formation about our pattern language
is available at http://parlab.eecs.berke-
n Structural patterns describe the
overall structure of a computation
without constraining the actual
computation itself. These include
patterns such as pipe and filter,
agent and repository, map reduce,
and static task graph, among others.
n Computational patterns describe
several important classes of compu-
tation that arise frequently in com-
putationally intensive applications.
Computational patterns include lin-
ear algebra, spectral methods, and
branch and bound.
nAlgorithm strategy patterns de-
scribe ways of decomposing a com-
putation into parallel units. These
include data parallelism, specula-
tion, and pipeline parallelism.
n Implementation strategy patterns
describe ways of implementing par-
allel computations and their cor-
responding data structures. These
include patterns such as loop par-
allelism, single program multiple
data, master-worker, and shared
nConcurrent execution patterns
form the lowest level of our pattern
language, and describe ways of in-
teracting with parallel hardware.
For example, patterns like single
instruction multiple data, thread
pool, message passing, etc.
The pattern language helps us understand the parallelism in the applications we write, and it also helps us
build tools for helping other programmers take advantage of parallelism.
Having a common vocabulary to discuss the parallelism we have found in
our applications, it is only natural to
build tools and libraries that take advantage of the things we know about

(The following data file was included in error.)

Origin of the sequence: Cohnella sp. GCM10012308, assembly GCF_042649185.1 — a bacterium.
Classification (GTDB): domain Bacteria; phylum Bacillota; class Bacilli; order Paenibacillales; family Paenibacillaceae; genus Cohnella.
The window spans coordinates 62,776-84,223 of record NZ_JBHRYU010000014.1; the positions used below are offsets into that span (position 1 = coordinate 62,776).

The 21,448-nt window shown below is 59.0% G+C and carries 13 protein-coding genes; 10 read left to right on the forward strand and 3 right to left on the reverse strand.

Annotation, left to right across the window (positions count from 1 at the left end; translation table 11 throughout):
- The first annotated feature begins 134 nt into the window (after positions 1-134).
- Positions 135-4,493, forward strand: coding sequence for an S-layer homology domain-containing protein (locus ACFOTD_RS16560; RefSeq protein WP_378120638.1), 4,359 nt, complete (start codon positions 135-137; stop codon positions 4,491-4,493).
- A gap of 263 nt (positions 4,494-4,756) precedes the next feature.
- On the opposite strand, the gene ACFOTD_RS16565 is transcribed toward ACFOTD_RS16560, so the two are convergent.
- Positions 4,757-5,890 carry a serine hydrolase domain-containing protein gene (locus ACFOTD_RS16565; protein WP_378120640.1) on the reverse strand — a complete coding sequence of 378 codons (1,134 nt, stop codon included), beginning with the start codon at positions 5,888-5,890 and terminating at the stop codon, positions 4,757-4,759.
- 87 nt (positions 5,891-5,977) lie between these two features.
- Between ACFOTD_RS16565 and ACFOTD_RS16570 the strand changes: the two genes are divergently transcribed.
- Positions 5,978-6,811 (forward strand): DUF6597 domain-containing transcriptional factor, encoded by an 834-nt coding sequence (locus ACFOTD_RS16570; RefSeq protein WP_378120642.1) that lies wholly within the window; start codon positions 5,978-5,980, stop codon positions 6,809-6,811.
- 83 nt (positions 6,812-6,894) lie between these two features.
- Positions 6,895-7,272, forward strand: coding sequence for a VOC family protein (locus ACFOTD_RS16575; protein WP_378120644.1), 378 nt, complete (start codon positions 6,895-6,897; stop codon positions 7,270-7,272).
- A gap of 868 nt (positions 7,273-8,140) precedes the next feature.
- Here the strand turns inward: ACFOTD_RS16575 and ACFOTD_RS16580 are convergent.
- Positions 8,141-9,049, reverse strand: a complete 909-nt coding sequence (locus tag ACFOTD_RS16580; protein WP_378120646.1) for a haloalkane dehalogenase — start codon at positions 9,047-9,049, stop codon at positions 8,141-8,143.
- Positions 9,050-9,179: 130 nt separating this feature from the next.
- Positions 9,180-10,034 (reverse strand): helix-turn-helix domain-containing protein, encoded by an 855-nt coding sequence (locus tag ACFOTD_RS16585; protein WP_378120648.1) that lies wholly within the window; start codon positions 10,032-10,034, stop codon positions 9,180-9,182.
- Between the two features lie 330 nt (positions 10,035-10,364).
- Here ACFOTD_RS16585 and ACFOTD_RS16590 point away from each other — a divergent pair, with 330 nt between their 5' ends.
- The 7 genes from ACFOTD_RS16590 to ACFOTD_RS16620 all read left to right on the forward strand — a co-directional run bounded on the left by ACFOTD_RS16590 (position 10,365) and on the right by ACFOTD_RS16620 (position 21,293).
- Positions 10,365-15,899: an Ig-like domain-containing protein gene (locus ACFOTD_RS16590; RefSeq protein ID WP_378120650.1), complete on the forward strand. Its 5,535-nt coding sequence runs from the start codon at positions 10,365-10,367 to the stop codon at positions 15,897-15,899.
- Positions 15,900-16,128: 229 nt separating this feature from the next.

various patterns to help programmers
implement computations that conform to those patterns. We call these
tools and libraries frameworks.
Frameworks help programmers implement applications by providing libraries of useful computations, as well as
support for the intelligent composition
of these computations. Pattern-oriented frameworks allow computations to
“Now that parallel
devices that share
the same off-chip
memory, the cost
has been reduced by
orders of magnitude.
This broadens the
scope of applications
that can benefit from
be expressed only in harmony with a
specific composition of patterns from
our pattern language. By focusing on
a particular composition of patterns,
a pattern-oriented framework is able
to take the computation expressed by
the programmer, and restructure it according to the knowledge it has about
the computation due to the restrictions
placed on it by a set of patterns. This
gives the framework the ability to take
advantage of parallel hardware, while
simultaneously keeping the programmer focused on the problem domain
they’re interested in, rather than the
details of the parallel implementation.
We divide parallel frameworks into
two main classes: application and pro-
gramming. Application frameworks
take advantage of domain-specific
knowledge about a particular compu-
tational domain. They provide a library
of components useful to the domain,
following the computation as well as
the structural and computational pat-
terns that are useful for composing
these components into applications.
We are in process of creating applica-
tion frameworks for speech recogni-
tion and computer vision, and early re-
sults are promising, with applications
created using these frameworks hav-
ing both high performance as well as
high programmer productivity.
There are many ways to build frameworks that capture high-level descriptions of a computation, construct
parallel implementations of the computation, and then execute them on
parallel hardware. A group of projects
at Berkeley have joined to use a common methodology and infrastructure
for these frameworks, which we call
SEJITS: selective embedded just-in-time specialization [ 2].
Since there will be many frameworks, each targeting different domains and compositions of patterns,
it is important to reduce confusion
over minor syntactical issues, in order to make learning how to use a new
framework as familiar and low-over-head as possible. For this reason we
create frameworks that are expressed
in a subset of existing productivity languages, such as Python or Ruby. We